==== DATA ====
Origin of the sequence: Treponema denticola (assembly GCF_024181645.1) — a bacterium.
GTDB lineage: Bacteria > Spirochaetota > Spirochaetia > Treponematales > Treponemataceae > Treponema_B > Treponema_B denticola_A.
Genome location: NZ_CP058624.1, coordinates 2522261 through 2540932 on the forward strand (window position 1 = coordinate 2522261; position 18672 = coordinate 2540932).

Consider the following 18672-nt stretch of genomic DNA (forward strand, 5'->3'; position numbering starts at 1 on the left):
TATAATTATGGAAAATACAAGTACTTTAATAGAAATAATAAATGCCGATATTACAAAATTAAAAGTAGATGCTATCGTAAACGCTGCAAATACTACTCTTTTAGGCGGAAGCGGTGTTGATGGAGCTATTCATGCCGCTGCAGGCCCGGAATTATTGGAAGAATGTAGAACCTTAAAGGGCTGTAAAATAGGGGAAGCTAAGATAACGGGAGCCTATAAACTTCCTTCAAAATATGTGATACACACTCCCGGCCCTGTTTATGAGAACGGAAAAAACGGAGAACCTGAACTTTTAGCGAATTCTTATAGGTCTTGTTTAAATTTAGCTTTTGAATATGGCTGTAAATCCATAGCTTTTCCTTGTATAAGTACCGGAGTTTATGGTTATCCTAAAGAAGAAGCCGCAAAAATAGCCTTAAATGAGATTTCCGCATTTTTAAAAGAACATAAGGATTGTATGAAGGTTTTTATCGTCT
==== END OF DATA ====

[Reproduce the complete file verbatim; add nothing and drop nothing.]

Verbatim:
Origin of the sequence: Treponema denticola (assembly GCF_024181645.1) — a bacterium.
GTDB lineage: Bacteria > Spirochaetota > Spirochaetia > Treponematales > Treponemataceae > Treponema_B > Treponema_B denticola_A.
Genome location: NZ_CP058624.1, coordinates 2522261 through 2540932 on the forward strand (window position 1 = coordinate 2522261; position 18672 = coordinate 2540932).

Consider the following 18672-nt stretch of genomic DNA (forward strand, 5'->3'; position numbering starts at 1 on the left):
TATAATTATGGAAAATACAAGTACTTTAATAGAAATAATAAATGCCGATATTACAAAATTAAAAGTAGATGCTATCGTAAACGCTGCAAATACTACTCTTTTAGGCGGAAGCGGTGTTGATGGAGCTATTCATGCCGCTGCAGGCCCGGAATTATTGGAAGAATGTAGAACCTTAAAGGGCTGTAAAATAGGGGAAGCTAAGATAACGGGAGCCTATAAACTTCCTTCAAAATATGTGATACACACTCCCGGCCCTGTTTATGAGAACGGAAAAAACGGAGAACCTGAACTTTTAGCGAATTCTTATAGGTCTTGTTTAAATTTAGCTTTTGAATATGGCTGTAAATCCATAGCTTTTCCTTGTATAAGTACCGGAGTTTATGGTTATCCTAAAGAAGAAGCCGCAAAAATAGCCTTAAATGAGATTTCCGCATTTTTAAAAGAACATAAGGATTGTATGAAGGTTTTTATCGTCT